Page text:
Charlie Laidlaw is an author and tutor at Creating Writers

It’s the writer’s job to paint pictures in a reader’s mind, and the temptation is to describe things in minute detail.  Wrong.

The reader wants to be told some detail, but not everything.  After all, your readers also have imaginations: let them imagine a scene, or the place in which it’s happening.

It may not be the exact place that you’re imagining, but who cares?

If the central element of the passage you’re writing is to introduce a heated argument between the two main characters, do we really need to know the colour of the carpet?

Maybe we do, but don’t be fooled into writing lots of unnecessary words.  Brilliant brevity is what makes great writing.

The term “purple prose” was allegedly coined by the Roman poet Horace.  He saw this style as similar to purple patches being sewn onto clothes.


Back then, purple was the colour of ostentatious wealth – and not therefore something to be universally admired.

It’s the same in writing.  Be mindful of long descriptive passages that are there to make you seem clever or talented.

All too often, purple prose creeps in when a writer can’t think what to say next.  It’s a kind of response to writer’s block.  If we can’t think what to write, we simply resort to over-description.  The result is rarely good.

Example A: “John ate the prawns and, a few hours later, began to feel sick.”


Example B: “John ate the prawns and, a few hours later, his stomach started making noises like a faulty heating system, with his insides bloating like a hot air balloon preparing for take-off.”

Both might work, depending on the kind of book you’re writing.  But be faithful to your book and your narrative style.

Show & tell

If it doesn’t read right, cut out unnecessary words.  Example A is classic “tell” – simply conveying facts.  Example B adds purple prose that, in context, “shows” us what the character is feeling.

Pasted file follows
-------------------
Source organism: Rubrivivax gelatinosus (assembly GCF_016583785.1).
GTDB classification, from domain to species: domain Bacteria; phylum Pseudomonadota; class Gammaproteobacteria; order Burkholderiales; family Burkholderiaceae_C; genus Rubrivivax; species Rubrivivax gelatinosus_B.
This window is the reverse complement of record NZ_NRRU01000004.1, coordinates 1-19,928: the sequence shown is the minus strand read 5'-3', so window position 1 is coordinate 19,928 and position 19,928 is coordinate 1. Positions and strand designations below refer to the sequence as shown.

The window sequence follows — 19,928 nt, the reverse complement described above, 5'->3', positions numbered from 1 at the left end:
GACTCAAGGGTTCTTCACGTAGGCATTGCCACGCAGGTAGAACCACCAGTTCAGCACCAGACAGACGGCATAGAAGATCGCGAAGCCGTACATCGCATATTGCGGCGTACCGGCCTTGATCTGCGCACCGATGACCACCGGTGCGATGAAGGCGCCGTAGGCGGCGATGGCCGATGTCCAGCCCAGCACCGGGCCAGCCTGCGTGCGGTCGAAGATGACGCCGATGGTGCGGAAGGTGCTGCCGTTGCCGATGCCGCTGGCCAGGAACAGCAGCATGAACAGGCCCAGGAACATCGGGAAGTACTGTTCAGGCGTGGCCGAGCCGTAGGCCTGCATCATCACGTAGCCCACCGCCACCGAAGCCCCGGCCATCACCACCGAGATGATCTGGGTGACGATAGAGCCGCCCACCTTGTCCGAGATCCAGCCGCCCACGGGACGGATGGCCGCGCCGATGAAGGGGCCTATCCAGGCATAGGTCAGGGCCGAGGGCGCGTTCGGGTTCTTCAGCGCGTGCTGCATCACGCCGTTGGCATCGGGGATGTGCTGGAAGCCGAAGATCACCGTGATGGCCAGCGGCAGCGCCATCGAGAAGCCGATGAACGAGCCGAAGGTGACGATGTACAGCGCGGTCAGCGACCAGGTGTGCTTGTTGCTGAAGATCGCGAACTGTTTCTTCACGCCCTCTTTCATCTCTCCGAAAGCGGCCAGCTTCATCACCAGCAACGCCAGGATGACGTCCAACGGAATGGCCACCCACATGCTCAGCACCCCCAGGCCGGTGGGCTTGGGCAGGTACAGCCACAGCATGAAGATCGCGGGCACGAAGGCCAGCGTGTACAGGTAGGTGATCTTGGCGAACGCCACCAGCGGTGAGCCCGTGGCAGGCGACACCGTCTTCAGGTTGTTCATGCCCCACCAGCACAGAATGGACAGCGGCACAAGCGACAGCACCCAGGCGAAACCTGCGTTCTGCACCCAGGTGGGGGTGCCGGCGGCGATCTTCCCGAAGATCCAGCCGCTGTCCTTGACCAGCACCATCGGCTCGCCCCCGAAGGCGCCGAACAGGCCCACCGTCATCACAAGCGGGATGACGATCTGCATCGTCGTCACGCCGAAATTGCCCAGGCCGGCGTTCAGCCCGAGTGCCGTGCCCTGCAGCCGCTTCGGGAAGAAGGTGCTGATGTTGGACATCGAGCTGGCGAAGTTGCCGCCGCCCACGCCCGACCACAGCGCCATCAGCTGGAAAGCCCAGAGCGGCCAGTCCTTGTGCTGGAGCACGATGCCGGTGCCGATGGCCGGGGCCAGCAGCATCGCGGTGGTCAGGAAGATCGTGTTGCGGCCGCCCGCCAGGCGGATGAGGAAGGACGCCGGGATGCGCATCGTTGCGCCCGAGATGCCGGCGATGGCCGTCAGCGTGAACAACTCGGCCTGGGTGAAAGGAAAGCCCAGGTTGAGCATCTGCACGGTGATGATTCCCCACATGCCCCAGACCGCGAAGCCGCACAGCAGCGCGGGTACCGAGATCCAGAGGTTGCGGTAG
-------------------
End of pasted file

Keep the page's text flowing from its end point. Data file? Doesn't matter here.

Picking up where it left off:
It’s context that is all-important.  Purple prose isn’t wrong, but it’s something to beware of.  If in doubt, there’s an app that can help.

Purpose prose is most common in romantic novels where a heroine’s bosom might “heave with love and desire, and her heart with hope and longing.”

In the right context, and if it fits the style of your writing, purple prose can be okay.

But in general, be wary of purple prose because you want your readers to concentrate on the story you’re writing, not on your descriptive flourishes.

A common example used to illustrate purple prose is the first sentence from Edward Bulwer-Lytton’s Paul Clifford.

“It was a dark and stormy night; the rain fell in torrents—except at occasional intervals, when it was checked by a violent gust of wind which swept up the streets (for it is in London that our scene lies), rattling along the housetops, and fiercely agitating the scanty flame of the lamps that struggled against the darkness.”

This simply tells us that it was a stormy night in London, but uses no fewer than nine descriptive phrases.


Much better to let your reader fill in gaps using their own imagination.  Don’t use too many adjectives.  Don’t waffle.

Remember: less is more.

Creating Writers has two online creative writing courses, an introductory course and our flagship Diploma course.

It’s an intensive course, with lots of face-to-face tuition.  It also comes with a real qualification at the end of it.

That could not only kick-start your writing career but provide you with a valuable qualification for your resume.

Our courses are intended to give you the confidence and skills to understand what makes great writing.  On the Diploma course, we’ll also get you started on your novel.

For more information, you can contact us here.

Photo by Taylor Friehl on Unsplash